23. Doing Democracy Better
In 2019, Alan Renwick and Michela Palese published a major report, Doing Democracy Better: How Can Information and Discourse in Election and Referendum Campaigns in the UK Be Improved?, funded by the McDougall Trust. Through detailed analysis of practice in eight countries, this recommended a new approach to information provision in elections and referendums, so that voters can find the answers they want. This research underpinned much of the work of the Independent Commission on Referendums (see item 21), and the proposals were explored in a lively Unit seminar.
24. Contributing to debates over parliament’s role in Brexit
In 2019, Unit researchers made significant contributions to the public debate over parliament’s role in Brexit, including over the attempted five-week prorogation. In early September, Meg Russell headed a letter to The Times from 21 senior experts, arguing that the prorogation – which was later overturned by the Supreme Court – was constitutionally improper (arguments expanded in a Unit blog post on the same day). She also made numerous media appearances, including on the World at One and News at Ten around the prorogation and subsequently, including live commentary on News at Ten when Boris Johnson’s government was defeated over the ‘Benn Bill’. She later published a detailed analysis of what caused the unprecedented conflict between government and parliament over Brexit. This all forms part of her role as a Senior Fellow with the ESRC-funded UK in a Changing Europe, which continues until 2022.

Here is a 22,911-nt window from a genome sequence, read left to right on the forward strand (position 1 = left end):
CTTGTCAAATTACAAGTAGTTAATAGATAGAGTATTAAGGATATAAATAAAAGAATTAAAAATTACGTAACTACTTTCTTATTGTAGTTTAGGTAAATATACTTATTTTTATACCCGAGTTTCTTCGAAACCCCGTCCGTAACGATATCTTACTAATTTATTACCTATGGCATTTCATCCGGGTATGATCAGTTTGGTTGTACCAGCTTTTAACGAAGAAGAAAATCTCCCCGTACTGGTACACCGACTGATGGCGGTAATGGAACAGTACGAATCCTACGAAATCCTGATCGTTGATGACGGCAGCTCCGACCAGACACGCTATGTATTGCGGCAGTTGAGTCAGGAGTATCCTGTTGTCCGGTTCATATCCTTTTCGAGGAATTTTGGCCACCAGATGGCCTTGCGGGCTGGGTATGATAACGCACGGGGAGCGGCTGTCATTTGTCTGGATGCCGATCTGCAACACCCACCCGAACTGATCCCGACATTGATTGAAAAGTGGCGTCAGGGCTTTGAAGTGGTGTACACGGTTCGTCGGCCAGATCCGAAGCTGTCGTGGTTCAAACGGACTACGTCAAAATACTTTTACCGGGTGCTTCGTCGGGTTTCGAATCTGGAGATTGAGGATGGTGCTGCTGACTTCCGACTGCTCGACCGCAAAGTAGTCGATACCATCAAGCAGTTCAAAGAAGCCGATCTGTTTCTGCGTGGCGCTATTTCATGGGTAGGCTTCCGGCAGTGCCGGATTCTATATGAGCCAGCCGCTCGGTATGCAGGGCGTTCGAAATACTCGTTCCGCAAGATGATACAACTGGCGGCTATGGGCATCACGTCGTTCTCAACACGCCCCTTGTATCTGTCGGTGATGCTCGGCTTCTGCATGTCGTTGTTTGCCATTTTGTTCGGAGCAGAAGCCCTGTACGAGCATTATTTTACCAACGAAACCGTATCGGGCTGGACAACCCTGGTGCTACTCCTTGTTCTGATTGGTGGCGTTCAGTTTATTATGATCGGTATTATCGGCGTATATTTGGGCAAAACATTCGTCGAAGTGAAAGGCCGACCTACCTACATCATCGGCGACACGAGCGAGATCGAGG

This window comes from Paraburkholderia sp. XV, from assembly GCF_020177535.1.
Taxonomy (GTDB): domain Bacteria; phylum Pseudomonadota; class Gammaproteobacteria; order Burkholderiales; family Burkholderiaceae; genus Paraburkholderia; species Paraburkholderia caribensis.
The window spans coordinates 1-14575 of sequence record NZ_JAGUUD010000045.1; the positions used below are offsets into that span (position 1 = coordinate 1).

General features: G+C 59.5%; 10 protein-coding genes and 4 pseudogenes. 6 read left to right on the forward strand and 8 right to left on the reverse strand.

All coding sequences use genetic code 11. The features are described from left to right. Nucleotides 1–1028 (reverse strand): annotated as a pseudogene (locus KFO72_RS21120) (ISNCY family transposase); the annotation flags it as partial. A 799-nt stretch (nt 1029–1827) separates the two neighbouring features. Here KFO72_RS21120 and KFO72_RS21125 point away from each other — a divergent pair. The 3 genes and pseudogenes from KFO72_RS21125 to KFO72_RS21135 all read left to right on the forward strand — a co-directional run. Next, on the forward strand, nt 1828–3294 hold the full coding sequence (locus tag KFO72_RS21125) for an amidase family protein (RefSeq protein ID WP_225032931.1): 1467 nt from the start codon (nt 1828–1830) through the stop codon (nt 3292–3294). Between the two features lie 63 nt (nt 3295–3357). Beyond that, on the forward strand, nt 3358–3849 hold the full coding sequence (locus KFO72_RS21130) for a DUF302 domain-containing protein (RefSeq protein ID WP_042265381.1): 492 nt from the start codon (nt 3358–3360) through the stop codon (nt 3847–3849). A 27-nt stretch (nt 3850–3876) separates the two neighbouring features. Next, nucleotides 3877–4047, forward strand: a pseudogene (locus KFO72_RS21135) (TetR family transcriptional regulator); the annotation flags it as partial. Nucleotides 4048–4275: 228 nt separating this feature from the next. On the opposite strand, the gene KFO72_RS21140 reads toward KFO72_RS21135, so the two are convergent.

25. Working out the process of a referendum on Northern Ireland’s constitutional status
The Unit established the Working Group on Unification Referendums on the Island of Ireland in autumn 2019, with funding from the British Academy and Joseph Rowntree Charitable Trust. A referendum on Northern Ireland’s constitutional future might be required in the coming years, yet very little has been worked out as to how this would be done – despite the dangers that an ill-designed process would bring. While taking no view on whether a referendum should happen, the Working Group is seeking to fill this gap. Its 13 members – political and legal scholars from Belfast and Dublin as well as the Constitution Unit – are spending the year consulting and deliberating. They aim to publish an interim report in the autumn and a final report early next year.
There are many other things that we could have chosen to illustrate the Unit's contributions across the years. We continue to be active in many policy areas, contributing to contemporary debates through our research, publications, events, blog, our Newsletter Monitor, and through public appearances and social media.
To mark our 25 years we have launched a special fundraising initiative, encouraging supporters to make donations incorporating the figures 2 and 5. If you value our work, and would like to contribute to its future continuation, please consider making a one-off or regular donation. Contributions are essential to supporting our public-facing work. Find out more on our donations page.